When asked about out geocaching for the first time, Joey said, “Finding my first cache was amazing.  I didn’t really know what it was at first, but I learned much more about the game and quickly developed a regular habit of finding a few caches each day.” Since then, Joey has found 259 caches and hidden 13 caches in his area. Joey also likes to attend geocaching events, as they give him the opportunity to meet people, his age or not, that love geocaching as much as he does. The game always gives Joey something to look forward to wherever he is, and he is always excited to go find a cache.

Chad in a mineshaft while finding his all-time favorite cache, GC21QWN The Cobalt Zone

From Killingworth, Connecticut, United States, 18-year-old Chad Golembeski’s (DeluxeLunchbox) experiences as a geocacher all started with a gift of a GPS device for Christmas at the age of 14. Now, four years later, Chad owns 10 caches and has found 164 geocaches throughout Connecticut, Vermont, and Massachusetts.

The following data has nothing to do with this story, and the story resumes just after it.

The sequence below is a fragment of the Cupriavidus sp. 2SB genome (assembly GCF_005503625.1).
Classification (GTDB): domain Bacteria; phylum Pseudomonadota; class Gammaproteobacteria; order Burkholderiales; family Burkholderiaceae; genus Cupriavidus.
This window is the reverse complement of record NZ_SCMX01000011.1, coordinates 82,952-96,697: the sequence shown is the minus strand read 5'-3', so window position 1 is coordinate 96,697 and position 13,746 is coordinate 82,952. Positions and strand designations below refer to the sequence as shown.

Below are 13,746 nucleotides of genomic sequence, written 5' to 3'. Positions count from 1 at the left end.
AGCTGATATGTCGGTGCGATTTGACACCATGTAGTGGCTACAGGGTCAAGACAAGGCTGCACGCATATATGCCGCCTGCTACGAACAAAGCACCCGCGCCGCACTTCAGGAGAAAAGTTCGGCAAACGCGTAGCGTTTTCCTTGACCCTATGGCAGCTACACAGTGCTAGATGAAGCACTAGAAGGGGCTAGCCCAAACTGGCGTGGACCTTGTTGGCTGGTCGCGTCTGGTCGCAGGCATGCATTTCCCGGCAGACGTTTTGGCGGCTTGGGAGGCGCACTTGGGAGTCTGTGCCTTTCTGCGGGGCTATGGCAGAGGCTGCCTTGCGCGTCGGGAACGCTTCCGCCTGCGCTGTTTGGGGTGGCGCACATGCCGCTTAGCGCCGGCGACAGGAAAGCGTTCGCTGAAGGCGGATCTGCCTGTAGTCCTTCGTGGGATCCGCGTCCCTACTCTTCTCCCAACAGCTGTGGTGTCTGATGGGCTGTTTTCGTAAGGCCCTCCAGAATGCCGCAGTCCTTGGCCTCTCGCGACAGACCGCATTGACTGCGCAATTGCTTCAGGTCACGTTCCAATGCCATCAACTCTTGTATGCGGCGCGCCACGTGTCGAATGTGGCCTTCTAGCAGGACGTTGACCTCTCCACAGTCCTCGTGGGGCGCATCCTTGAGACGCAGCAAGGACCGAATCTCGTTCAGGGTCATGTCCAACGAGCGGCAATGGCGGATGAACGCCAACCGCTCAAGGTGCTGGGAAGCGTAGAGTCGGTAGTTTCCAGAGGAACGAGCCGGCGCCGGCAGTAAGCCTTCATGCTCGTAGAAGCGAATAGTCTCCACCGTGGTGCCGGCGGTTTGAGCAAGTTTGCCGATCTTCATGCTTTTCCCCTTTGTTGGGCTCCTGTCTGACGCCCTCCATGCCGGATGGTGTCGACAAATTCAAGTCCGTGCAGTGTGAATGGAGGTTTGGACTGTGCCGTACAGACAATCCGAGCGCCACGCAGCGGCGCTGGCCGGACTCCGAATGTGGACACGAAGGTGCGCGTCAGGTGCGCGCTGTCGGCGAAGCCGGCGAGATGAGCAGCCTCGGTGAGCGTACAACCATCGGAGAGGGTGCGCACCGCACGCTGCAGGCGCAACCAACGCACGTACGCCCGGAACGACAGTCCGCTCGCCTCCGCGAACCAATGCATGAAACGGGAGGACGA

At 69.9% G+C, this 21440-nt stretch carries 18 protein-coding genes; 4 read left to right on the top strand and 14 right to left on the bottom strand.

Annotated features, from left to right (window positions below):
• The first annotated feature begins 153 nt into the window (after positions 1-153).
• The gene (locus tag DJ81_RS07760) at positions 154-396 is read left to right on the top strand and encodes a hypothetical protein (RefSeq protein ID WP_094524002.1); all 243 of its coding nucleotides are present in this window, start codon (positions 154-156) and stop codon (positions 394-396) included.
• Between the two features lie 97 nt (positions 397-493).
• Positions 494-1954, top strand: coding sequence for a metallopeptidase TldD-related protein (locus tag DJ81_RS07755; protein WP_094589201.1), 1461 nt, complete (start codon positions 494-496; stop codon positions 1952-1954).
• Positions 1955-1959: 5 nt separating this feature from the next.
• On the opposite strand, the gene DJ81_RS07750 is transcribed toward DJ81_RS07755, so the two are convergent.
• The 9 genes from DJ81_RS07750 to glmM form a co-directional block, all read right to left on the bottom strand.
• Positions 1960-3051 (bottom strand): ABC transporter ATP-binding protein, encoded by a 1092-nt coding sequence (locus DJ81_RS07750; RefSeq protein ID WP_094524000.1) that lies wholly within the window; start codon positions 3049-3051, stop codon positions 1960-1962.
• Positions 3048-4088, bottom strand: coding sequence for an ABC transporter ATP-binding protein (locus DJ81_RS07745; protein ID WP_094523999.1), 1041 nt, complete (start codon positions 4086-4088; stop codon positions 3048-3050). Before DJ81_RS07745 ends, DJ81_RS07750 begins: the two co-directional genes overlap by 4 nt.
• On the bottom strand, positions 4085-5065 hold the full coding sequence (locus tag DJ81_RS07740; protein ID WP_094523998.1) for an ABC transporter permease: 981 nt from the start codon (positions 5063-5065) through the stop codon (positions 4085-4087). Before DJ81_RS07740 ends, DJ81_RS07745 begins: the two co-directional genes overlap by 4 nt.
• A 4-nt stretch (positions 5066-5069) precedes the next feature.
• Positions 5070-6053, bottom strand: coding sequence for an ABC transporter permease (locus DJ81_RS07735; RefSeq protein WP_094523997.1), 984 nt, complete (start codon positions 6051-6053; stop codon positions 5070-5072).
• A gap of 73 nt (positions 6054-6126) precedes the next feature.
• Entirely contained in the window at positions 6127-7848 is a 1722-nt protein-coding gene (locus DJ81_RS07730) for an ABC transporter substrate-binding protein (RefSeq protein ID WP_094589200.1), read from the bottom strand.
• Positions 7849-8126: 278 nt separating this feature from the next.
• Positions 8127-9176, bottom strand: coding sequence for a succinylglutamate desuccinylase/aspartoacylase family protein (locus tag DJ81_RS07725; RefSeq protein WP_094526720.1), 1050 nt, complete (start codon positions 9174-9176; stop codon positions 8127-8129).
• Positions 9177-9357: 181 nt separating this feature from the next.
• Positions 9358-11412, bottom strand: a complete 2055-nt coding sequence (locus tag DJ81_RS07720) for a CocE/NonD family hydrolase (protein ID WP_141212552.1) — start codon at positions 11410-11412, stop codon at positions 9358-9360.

When talking about his first find, Chad said,“When I found my first geocache, I thought it was extremely cool that someone had posted these coordinates online and I found them.”  Chad was a member of his high school’s geocaching club before graduation, and his first logged cache was the one at his school. With the club, he completed large multicaches, found caches at various state parks, and recruited friends who now like to geocache. For Chad, geocaching is fun way to get outside and explore with his friends. “I personally like geocaching because [it] brings me out to new places that I wouldn’t have known of before.”